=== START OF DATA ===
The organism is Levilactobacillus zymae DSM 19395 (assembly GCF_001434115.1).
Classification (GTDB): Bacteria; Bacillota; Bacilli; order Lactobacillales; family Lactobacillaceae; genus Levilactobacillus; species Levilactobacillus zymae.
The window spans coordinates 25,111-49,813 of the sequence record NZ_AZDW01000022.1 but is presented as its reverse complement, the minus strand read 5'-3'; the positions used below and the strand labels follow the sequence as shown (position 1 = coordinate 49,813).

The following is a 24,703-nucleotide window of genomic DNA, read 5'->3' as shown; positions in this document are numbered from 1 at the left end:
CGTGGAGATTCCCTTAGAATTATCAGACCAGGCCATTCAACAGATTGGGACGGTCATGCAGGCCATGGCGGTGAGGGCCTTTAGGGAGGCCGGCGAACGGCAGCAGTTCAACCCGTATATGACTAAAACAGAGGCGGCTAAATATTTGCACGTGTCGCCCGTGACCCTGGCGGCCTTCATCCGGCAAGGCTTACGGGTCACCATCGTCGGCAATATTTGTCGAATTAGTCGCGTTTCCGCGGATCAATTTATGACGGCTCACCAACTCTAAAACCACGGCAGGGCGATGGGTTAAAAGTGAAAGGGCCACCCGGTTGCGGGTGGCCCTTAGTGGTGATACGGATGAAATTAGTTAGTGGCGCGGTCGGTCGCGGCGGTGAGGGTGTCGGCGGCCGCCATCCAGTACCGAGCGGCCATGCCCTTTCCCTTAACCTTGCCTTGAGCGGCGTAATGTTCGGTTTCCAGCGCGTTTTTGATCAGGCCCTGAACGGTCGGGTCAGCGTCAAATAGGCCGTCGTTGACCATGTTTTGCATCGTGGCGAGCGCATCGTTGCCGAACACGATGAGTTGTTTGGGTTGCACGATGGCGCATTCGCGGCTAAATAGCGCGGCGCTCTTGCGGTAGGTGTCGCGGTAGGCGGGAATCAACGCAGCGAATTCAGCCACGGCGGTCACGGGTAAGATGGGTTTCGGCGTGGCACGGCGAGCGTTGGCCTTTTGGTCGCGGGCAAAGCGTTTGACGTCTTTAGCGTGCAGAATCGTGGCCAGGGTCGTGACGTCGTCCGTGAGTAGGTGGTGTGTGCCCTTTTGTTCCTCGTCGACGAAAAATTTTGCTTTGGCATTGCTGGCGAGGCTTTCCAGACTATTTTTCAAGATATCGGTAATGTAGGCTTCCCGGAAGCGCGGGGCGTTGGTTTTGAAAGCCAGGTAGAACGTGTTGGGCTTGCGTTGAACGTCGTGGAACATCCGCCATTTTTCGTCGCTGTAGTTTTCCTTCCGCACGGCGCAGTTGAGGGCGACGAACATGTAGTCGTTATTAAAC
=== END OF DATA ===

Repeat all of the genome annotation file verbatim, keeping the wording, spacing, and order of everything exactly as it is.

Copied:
The organism is Levilactobacillus zymae DSM 19395 (assembly GCF_001434115.1).
Classification (GTDB): Bacteria; Bacillota; Bacilli; order Lactobacillales; family Lactobacillaceae; genus Levilactobacillus; species Levilactobacillus zymae.
The window spans coordinates 25,111-49,813 of the sequence record NZ_AZDW01000022.1 but is presented as its reverse complement, the minus strand read 5'-3'; the positions used below and the strand labels follow the sequence as shown (position 1 = coordinate 49,813).

The following is a 24,703-nucleotide window of genomic DNA, read 5'->3' as shown; positions in this document are numbered from 1 at the left end:
CGTGGAGATTCCCTTAGAATTATCAGACCAGGCCATTCAACAGATTGGGACGGTCATGCAGGCCATGGCGGTGAGGGCCTTTAGGGAGGCCGGCGAACGGCAGCAGTTCAACCCGTATATGACTAAAACAGAGGCGGCTAAATATTTGCACGTGTCGCCCGTGACCCTGGCGGCCTTCATCCGGCAAGGCTTACGGGTCACCATCGTCGGCAATATTTGTCGAATTAGTCGCGTTTCCGCGGATCAATTTATGACGGCTCACCAACTCTAAAACCACGGCAGGGCGATGGGTTAAAAGTGAAAGGGCCACCCGGTTGCGGGTGGCCCTTAGTGGTGATACGGATGAAATTAGTTAGTGGCGCGGTCGGTCGCGGCGGTGAGGGTGTCGGCGGCCGCCATCCAGTACCGAGCGGCCATGCCCTTTCCCTTAACCTTGCCTTGAGCGGCGTAATGTTCGGTTTCCAGCGCGTTTTTGATCAGGCCCTGAACGGTCGGGTCAGCGTCAAATAGGCCGTCGTTGACCATGTTTTGCATCGTGGCGAGCGCATCGTTGCCGAACACGATGAGTTGTTTGGGTTGCACGATGGCGCATTCGCGGCTAAATAGCGCGGCGCTCTTGCGGTAGGTGTCGCGGTAGGCGGGAATCAACGCAGCGAATTCAGCCACGGCGGTCACGGGTAAGATGGGTTTCGGCGTGGCACGGCGAGCGTTGGCCTTTTGGTCGCGGGCAAAGCGTTTGACGTCTTTAGCGTGCAGAATCGTGGCCAGGGTCGTGACGTCGTCCGTGAGTAGGTGGTGTGTGCCCTTTTGTTCCTCGTCGACGAAAAATTTTGCTTTGGCATTGCTGGCGAGGCTTTCCAGACTATTTTTCAAGATATCGGTAATGTAGGCTTCCCGGAAGCGCGGGGCGTTGGTTTTGAAAGCCAGGTAGAACGTGTTGGGCTTGCGTTGAACGTCGTGGAACATCCGCCATTTTTCGTCGCTGTAGTTTTCCTTCCGCACGGCGCAGTTGAGGGCGACGAACATGTAGTCGTTATTAAAC